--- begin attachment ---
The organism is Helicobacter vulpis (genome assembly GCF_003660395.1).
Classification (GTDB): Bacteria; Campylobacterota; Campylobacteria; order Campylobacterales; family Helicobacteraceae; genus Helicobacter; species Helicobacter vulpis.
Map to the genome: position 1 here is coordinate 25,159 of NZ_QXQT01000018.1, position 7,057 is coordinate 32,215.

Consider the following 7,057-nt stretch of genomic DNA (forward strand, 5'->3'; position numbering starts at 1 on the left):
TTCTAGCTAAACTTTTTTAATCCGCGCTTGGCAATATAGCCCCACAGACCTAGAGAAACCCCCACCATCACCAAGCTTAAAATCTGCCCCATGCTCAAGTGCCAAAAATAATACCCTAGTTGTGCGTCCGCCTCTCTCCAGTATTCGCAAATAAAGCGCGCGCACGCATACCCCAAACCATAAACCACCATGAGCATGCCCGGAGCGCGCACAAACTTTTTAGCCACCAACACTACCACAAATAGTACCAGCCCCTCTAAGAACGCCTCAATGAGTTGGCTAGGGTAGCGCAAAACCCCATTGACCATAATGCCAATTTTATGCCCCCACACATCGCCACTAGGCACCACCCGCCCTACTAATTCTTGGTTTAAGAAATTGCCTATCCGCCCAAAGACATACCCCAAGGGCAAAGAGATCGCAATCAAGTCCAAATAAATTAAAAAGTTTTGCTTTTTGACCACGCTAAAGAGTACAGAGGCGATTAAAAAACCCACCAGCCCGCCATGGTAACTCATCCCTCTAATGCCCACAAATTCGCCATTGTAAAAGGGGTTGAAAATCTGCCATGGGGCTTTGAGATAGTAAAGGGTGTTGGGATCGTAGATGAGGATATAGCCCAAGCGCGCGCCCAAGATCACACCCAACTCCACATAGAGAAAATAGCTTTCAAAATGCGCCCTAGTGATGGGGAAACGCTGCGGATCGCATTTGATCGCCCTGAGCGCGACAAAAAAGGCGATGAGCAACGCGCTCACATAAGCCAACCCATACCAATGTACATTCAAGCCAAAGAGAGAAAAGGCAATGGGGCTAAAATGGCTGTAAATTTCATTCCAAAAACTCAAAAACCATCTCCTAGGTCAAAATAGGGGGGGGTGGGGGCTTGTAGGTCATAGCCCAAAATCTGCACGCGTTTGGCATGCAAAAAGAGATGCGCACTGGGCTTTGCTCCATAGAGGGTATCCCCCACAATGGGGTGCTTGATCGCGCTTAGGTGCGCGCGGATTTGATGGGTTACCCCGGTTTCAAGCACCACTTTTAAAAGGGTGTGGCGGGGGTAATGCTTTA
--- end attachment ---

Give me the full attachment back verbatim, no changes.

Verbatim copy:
The organism is Helicobacter vulpis (genome assembly GCF_003660395.1).
Classification (GTDB): Bacteria; Campylobacterota; Campylobacteria; order Campylobacterales; family Helicobacteraceae; genus Helicobacter; species Helicobacter vulpis.
Map to the genome: position 1 here is coordinate 25,159 of NZ_QXQT01000018.1, position 7,057 is coordinate 32,215.

Consider the following 7,057-nt stretch of genomic DNA (forward strand, 5'->3'; position numbering starts at 1 on the left):
TTCTAGCTAAACTTTTTTAATCCGCGCTTGGCAATATAGCCCCACAGACCTAGAGAAACCCCCACCATCACCAAGCTTAAAATCTGCCCCATGCTCAAGTGCCAAAAATAATACCCTAGTTGTGCGTCCGCCTCTCTCCAGTATTCGCAAATAAAGCGCGCGCACGCATACCCCAAACCATAAACCACCATGAGCATGCCCGGAGCGCGCACAAACTTTTTAGCCACCAACACTACCACAAATAGTACCAGCCCCTCTAAGAACGCCTCAATGAGTTGGCTAGGGTAGCGCAAAACCCCATTGACCATAATGCCAATTTTATGCCCCCACACATCGCCACTAGGCACCACCCGCCCTACTAATTCTTGGTTTAAGAAATTGCCTATCCGCCCAAAGACATACCCCAAGGGCAAAGAGATCGCAATCAAGTCCAAATAAATTAAAAAGTTTTGCTTTTTGACCACGCTAAAGAGTACAGAGGCGATTAAAAAACCCACCAGCCCGCCATGGTAACTCATCCCTCTAATGCCCACAAATTCGCCATTGTAAAAGGGGTTGAAAATCTGCCATGGGGCTTTGAGATAGTAAAGGGTGTTGGGATCGTAGATGAGGATATAGCCCAAGCGCGCGCCCAAGATCACACCCAACTCCACATAGAGAAAATAGCTTTCAAAATGCGCCCTAGTGATGGGGAAACGCTGCGGATCGCATTTGATCGCCCTGAGCGCGACAAAAAAGGCGATGAGCAACGCGCTCACATAAGCCAACCCATACCAATGTACATTCAAGCCAAAGAGAGAAAAGGCAATGGGGCTAAAATGGCTGTAAATTTCATTCCAAAAACTCAAAAACCATCTCCTAGGTCAAAATAGGGGGGGGTGGGGGCTTGTAGGTCATAGCCCAAAATCTGCACGCGTTTGGCATGCAAAAAGAGATGCGCACTGGGCTTTGCTCCATAGAGGGTATCCCCCACAATGGGGTGCTTGATCGCGCTTAGGTGCGCGCGGATTTGATGGGTTACCCCGGTTTCAAGCACCACTTTTAAAAGGGTGTGGCGGGGGTAATGCTTTA